A Survivors Guide handbook was written by a group of people from around British Columbia (BC) who together, have years of experience using opioids and other street drugs, with support and funding from the BCCSU.

Moments to Milestones: Engaging with People who use Substances *Link*
Thirty-minute video developed by Fraser Health to highlight the positive difference that respect, compassion and inclusion can make when working with people who use substances.

Respectful Language and Stigma Regarding People Who Use Substances *PDF*
Short document developed in BC that outlines stigma, how stigma influences health and recommendations for change.

OTHER RESOURCES

Language Matters Poster *JPG*
Poster with clear examples of how to use person-first language when discussing addiction.

PEER Engagement Principles and Best Practices *PDF*
A guide for BC Health Authorities and other providers to meaningfully engage peers in health service planning and policy making.

The Context Experts *PDF*
This short guide from the Tamarack Institute discusses the ‘why’ and ‘how’ of meaningfully involving community members who are the true context experts.

Engaging Individuals with Lived Experience *PDF*
This resource from Alberta offers a framework for respectfully and meaningfully engaging patients, families and others with lived and living experience.

“Nothing About Us Without Us” Greater, Meaningful Involvement of People Who Use Illegal Drugs: A Public Health, Ethical and Human Rights Imperative *PDF*
This case study dives into the meaningful involvement of people who use drugs through an examination two organizations: the Vancouver Area Network of Drug Users and the Thai Drugs Users’ Network.

Crackdown Podcast *Link*
This podcast is led by an editorial board made up of some of Vancouver’s most experienced drug user activists. CRACKDOWN is produced by Cited Media Productions on the territories of the xʷməθkwəy̓əm (Musqueam), Skwxwú7mesh (Squamish), and sel̓íl̓witulh (Tsleil-waututh) Nations.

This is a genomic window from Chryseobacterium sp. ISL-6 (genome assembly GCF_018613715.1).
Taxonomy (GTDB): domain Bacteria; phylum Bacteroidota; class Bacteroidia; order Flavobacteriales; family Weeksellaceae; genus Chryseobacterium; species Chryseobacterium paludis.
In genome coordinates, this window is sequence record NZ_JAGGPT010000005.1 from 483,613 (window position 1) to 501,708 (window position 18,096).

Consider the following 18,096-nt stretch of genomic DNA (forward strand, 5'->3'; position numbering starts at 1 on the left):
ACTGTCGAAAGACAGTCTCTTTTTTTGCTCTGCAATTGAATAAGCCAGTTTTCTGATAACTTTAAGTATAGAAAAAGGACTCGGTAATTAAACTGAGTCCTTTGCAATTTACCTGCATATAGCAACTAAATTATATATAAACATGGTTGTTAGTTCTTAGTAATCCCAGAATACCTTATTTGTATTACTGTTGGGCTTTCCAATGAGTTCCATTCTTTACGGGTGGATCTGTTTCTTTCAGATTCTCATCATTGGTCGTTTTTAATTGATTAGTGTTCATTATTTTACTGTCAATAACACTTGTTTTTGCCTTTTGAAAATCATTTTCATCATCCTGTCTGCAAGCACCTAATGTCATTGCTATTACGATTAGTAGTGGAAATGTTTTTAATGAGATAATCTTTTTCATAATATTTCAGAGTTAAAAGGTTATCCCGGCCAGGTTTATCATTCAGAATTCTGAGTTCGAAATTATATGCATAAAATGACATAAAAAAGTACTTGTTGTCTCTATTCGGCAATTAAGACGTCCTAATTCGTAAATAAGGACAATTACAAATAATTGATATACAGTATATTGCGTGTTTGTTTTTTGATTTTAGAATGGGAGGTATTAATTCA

KEY RESOURCES

OAT Clinics Accepting New Patients *Link*
List of OAT clinics across BC that are currently accepting new patients. Provided and updated by the BC Center on Substance Use.

Substance Use Journey Maps *Link*
This series of journey maps provide a visual illustration of the experience of patients and providers engaging in substance use care.

OTHER RESOURCES

Project Inclusion: Confronting Anti-Homeless and Anti-Substance User Stigma in British Columbia*Link*
Full report (132 pages) by PIVOT Legal Society on the legal, policy-related and other structural barriers that must be addressed in order to meaningfully prevent opioid-related deaths.

BCCSU List of Common Acronyms & Glossary *PDF*
A quick guide to common terms for discussing substance use care.

Opioid Agonist Treatment: General Information *PDF*
This handout from the BC Center on Substance Use provides general information on OAT, OAT medications and how OAT programs work in BC. 

Frequently Asked Questions about Opioid Agonist Treatment *PDF*
This handout from the BC Center on Substance Use provides answers to some common questions service operators may have about OAT and accommodating clients taking OAT in supportive recovery settings. 

Roles and Responsibilities: Supporting Clients on OAT *PDF*
This handout on the BC Center on Substance Use summarizes the different roles and responsibilities that service operators, clients, and OAT prescribers/teams have in working together to support clients on OAT in supportive recovery settings. Additional resources are also provided on OAT and opioid use disorder. 

Effective Strategies for Hospitals Responding to the Opioid Crisis *PDF*
Report from the Institute for Healthcare Improvement that outlines system-level strategies that hospitals can implement immediately to address the challenges of preventing, identifying, and treating opioid use disorder. 

ED-Initiated Buprenorphine *Link*
This website by the Yale School of Medicine includes resources such as clinical evidence and strategies for motivating patients. 

 

Culture Change Toolbox
A collection of tools and interventions for changing culture, each one accompanied by tips on how to apply it.

ATTIC: Activities for Transforming Teams & Igniting Change
ATTIC is a collection of activities that you and your team can use to build teamwork, develop communication skills, enable creative thinking and innovation, and help explore systems.

A Guide to Patient Engagement
This BCPSQC resource covers the essentials of patient engagement, how to prepare for it, where you can find patient partners and how to engage them.